ECHO Tech Notes are subject-specific publications about topics important to those working in the tropics and subtropics. Our material is authored by ECHO staff and outside writers, all with experience and knowledge of their subject. These documents are free for your use and will hopefully serve a valuable role in your working library of resources in agricultural development!

92 Issues in this Publication (Showing issues 74 - 65) |

TN #74 Agriculture Components for Small Institutions - 2013-01-01

The ECHO Asia Regional Office receives frequent inquiries from small organizations seeking input and other assistance related to their agricultural initiatives, including questions such as the following:

  • How many acres would it take to grow enough food (other than rice) to feed 38 people year round?
  • What crops are most likely to be grown for that purpose?
  • How would you quantify the amount of labor that such an endeavor would require?

Essentially, many inquirers are asking, “How realistic is it to combine agricultural components into small institutions, and are there any examples of effective efforts?”

This technical document goes through how to approach answers, proposes some potential benificial practice and shares lessons learned.

What’s Inside:

  • An Effective Farm for Children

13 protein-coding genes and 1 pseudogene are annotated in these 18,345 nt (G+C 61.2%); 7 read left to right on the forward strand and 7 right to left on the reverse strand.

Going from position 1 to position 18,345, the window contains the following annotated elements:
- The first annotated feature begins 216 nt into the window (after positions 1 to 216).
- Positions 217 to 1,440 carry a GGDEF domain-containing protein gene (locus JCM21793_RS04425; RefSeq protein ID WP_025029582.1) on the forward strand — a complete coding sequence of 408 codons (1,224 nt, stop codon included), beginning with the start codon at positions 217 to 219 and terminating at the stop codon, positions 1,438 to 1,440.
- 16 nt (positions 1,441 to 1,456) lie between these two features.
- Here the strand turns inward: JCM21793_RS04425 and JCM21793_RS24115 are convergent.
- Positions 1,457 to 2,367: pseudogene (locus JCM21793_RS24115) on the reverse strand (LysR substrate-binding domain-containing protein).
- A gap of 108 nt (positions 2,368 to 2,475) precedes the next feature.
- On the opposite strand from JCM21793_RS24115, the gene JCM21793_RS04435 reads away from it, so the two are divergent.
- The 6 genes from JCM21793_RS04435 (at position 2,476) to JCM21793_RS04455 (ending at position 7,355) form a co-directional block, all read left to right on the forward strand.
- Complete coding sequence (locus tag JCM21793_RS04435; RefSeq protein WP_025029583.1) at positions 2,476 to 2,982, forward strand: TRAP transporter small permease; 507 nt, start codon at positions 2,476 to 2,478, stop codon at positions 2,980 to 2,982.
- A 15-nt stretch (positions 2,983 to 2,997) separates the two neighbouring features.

• Realistic Expectations at Suan Aden
  • Good Management – Clear Priorities
  • Lessons Learned
  • Agricultural Options for Institutions with Land Constraints
  • Outreach Potential

TN #73 Lablab (Lablab purpureus) New Staple Crop for the Sudano Sahel - 2013-01-20

About 98% of agricultural production in the Sudano Sahelian region of West and Central Africa is based on rainfed crops. With a mean annual rainfall of 300 to 800 mm/year, the number of staple crops is very limited. It includes two grain crops: pearl millet (Pennisetum glaucum) for sandy soils and grain sorghum (Sorghum bicolor) for heavier soils. (Corn is grown in high rainfall regions.) Two pulses are also produced: cowpeas (Vigna unguiculata) and groundnuts (Arachis hypogaea).

All five crop species are sown at the beginning of the rainy season and harvested three to four months later. Average yields of these crops are only 20% of potential for three main reasons:

  1. The very low fertility of Sudano Sahelian soils combined with the fact that farmers do not add chemical fertilizers
  2. Sporadic rainfall and frequent droughts
  3. Diseases and pests that attack these crops

In the Sudano Sahel, an agro-pastoral system is practiced. The relative importance of the livestock component increases as we advance to regions of lower rainfall. Animal feed production is a very important component of the production system. It is provided by the hay produced from cowpeas and groundnut stems, and by sorghum and millet straw.